Video: ‘Tupelo Reads’ Brings Authors To School, Library For History Lesson
TUPELO, MISS. (WCBI) – An annual initiative promoting literacy is underway in one area city. As WCBI’s Allie Martin reports, this year’s “Tupelo Reads” features a husband and wife writing team, who have used a tragic natural disaster as the backdrop for a novel filled with murder and mystery.
About sixty THS students spent their English class listening to husband and wife authors Tom Franklin and Beth Ann Fennelly. They talked about the book writing process, how they work together and even read a portion of their novel “The Tilted World.”
The novel is this year’s pick for “Tupelo Reads”. It is a fictional tale of murder and intrigue, set against the backdrop of the very real and devastating Mississippi flood of 1927.
“It’s little known, it’s also a terrific story,” Franklin said.
In fact, the Great Mississippi Flood of 1927 was the most destructive river flood in the nation’s history, displacing more than 630,000 people, and giving rise to a migration of tens of thousands of African Americans from the south to northern and midwestern industrial cities.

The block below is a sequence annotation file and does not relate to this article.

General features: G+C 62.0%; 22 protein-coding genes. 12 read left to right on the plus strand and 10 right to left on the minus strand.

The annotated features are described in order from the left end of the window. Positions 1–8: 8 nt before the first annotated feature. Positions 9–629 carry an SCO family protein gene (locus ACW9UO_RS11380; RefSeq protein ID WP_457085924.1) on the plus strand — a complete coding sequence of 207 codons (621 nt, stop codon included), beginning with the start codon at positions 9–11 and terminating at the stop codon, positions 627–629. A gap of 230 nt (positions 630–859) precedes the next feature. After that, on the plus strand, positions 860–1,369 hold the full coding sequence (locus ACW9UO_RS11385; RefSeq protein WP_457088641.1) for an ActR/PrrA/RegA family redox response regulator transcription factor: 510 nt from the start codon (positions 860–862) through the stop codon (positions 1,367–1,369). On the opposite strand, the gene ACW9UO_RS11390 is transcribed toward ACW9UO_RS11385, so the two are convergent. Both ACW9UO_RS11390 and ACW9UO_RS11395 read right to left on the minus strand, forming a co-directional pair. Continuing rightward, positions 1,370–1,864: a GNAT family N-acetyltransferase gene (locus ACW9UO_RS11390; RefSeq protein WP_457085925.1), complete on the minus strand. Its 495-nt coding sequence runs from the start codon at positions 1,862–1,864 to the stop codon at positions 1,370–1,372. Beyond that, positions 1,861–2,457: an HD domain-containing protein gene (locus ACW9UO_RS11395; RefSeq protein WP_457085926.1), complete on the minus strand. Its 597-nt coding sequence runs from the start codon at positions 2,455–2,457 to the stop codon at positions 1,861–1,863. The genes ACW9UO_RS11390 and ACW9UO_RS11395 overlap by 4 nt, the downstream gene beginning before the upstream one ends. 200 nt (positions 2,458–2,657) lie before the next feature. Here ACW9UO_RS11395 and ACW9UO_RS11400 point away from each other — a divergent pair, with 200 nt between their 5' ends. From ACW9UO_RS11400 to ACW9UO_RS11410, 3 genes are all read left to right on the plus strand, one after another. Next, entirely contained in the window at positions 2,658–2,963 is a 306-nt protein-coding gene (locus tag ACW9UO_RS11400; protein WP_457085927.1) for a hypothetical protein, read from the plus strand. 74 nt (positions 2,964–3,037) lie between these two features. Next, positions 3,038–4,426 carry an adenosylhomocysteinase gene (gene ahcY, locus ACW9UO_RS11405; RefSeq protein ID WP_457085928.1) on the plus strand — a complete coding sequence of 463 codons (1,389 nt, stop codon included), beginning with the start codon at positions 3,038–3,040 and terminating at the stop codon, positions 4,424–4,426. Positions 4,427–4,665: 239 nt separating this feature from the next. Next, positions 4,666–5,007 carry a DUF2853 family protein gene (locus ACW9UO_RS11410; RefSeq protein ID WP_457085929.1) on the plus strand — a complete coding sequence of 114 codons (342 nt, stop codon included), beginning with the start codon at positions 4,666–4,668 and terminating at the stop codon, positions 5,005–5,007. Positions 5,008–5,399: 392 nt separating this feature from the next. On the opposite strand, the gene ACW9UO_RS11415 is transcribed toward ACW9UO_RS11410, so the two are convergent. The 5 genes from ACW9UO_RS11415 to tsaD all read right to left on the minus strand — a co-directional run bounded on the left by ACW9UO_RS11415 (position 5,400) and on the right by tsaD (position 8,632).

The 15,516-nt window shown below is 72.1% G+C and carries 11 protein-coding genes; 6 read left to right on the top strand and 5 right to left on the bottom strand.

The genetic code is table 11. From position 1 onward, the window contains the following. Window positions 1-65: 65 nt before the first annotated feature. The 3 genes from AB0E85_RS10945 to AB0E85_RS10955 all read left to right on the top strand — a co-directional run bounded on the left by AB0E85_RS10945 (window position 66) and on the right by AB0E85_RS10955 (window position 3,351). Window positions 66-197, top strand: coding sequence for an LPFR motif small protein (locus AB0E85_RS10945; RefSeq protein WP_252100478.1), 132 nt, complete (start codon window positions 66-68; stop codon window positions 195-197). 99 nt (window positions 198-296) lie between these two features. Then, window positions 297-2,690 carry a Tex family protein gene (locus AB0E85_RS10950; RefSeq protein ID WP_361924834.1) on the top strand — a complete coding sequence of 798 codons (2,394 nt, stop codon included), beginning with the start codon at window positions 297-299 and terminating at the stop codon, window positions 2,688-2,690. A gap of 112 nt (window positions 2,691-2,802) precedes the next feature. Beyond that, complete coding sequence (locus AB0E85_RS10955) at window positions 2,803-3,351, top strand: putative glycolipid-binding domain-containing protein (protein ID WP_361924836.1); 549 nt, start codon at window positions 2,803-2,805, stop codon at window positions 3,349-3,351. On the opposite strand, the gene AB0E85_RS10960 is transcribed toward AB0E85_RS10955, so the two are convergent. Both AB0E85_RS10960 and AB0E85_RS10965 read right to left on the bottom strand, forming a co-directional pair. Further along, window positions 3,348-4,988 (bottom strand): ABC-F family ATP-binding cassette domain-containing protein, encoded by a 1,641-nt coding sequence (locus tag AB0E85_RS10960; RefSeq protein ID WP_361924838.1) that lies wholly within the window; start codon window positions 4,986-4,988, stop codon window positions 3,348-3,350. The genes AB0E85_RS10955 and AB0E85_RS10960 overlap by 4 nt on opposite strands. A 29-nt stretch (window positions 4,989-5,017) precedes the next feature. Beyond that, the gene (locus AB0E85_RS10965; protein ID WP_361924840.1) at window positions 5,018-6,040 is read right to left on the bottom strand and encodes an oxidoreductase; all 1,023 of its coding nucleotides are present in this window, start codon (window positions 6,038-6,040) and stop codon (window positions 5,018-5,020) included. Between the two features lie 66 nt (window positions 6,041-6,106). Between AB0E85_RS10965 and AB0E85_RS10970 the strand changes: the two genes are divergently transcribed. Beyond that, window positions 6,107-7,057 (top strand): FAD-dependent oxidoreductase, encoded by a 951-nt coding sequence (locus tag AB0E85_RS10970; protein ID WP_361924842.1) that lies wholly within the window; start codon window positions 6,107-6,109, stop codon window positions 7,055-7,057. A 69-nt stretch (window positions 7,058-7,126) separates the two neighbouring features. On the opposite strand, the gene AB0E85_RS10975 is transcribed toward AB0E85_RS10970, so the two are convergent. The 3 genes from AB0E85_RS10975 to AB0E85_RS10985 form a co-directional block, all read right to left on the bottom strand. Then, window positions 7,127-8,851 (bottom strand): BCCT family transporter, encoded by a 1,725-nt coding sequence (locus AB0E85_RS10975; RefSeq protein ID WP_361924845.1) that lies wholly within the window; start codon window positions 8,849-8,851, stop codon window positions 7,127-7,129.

“The blues music that happened at this time, with everybody around here with nothing to do and nothing to pick, their instruments and the blues, really also changed the face of American music forever, this region was changed in many many ways due to the flood,” Fennelly said.
After answering lots of questions from high school students, the authors were featured at the Lee County Library’s Lunching with Books. Most in this crowd had read “The Tilted World,” and believed there were some relevant lessons in the novel.
“I didn’t know much about the 1927 flood that occurred here in Mississippi, this is a fictionalized account of some folks who get caught up in that, I enjoyed the characters,” said Jeff Tomlinson, director of the Lee County Library.
“For young people, it makes it more personal, when they see other people, even though they’re fictional, people, going through that situation, surviving with courage, strength, getting through that, I think that helps them understand what Mississippi is about,” said Ripley resident Pat Stanford.
The authors say they want to not only entertain, but inspire readers to dig deeper into history, and make reading a part of life.
“Tupelo Reads” continues Thursday night with a sold out concert at the Silver Moon Club.